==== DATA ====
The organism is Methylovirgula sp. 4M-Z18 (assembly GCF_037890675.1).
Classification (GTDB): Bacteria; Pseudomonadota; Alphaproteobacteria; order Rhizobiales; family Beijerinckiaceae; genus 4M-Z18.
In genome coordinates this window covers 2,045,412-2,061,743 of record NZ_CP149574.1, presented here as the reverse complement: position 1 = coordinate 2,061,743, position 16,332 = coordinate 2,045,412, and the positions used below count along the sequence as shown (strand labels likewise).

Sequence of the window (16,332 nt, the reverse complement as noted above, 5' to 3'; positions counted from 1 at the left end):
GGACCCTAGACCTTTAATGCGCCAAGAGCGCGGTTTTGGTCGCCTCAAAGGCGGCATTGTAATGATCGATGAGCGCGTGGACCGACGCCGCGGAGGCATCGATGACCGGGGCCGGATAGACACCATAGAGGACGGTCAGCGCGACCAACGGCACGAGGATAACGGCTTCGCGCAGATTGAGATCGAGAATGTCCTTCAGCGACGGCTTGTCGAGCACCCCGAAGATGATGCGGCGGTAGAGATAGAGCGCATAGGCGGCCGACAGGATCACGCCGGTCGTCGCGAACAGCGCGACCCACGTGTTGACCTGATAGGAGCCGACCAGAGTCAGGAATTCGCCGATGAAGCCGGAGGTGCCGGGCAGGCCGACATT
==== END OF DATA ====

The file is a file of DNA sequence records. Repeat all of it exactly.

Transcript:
The organism is Methylovirgula sp. 4M-Z18 (assembly GCF_037890675.1).
Classification (GTDB): Bacteria; Pseudomonadota; Alphaproteobacteria; order Rhizobiales; family Beijerinckiaceae; genus 4M-Z18.
In genome coordinates this window covers 2,045,412-2,061,743 of record NZ_CP149574.1, presented here as the reverse complement: position 1 = coordinate 2,061,743, position 16,332 = coordinate 2,045,412, and the positions used below count along the sequence as shown (strand labels likewise).

Sequence of the window (16,332 nt, the reverse complement as noted above, 5' to 3'; positions counted from 1 at the left end):
GGACCCTAGACCTTTAATGCGCCAAGAGCGCGGTTTTGGTCGCCTCAAAGGCGGCATTGTAATGATCGATGAGCGCGTGGACCGACGCCGCGGAGGCATCGATGACCGGGGCCGGATAGACACCATAGAGGACGGTCAGCGCGACCAACGGCACGAGGATAACGGCTTCGCGCAGATTGAGATCGAGAATGTCCTTCAGCGACGGCTTGTCGAGCACCCCGAAGATGATGCGGCGGTAGAGATAGAGCGCATAGGCGGCCGACAGGATCACGCCGGTCGTCGCGAACAGCGCGACCCACGTGTTGACCTGATAGGAGCCGACCAGAGTCAGGAATTCGCCGATGAAGCCGGAGGTGCCGGGCAGGCCGACATT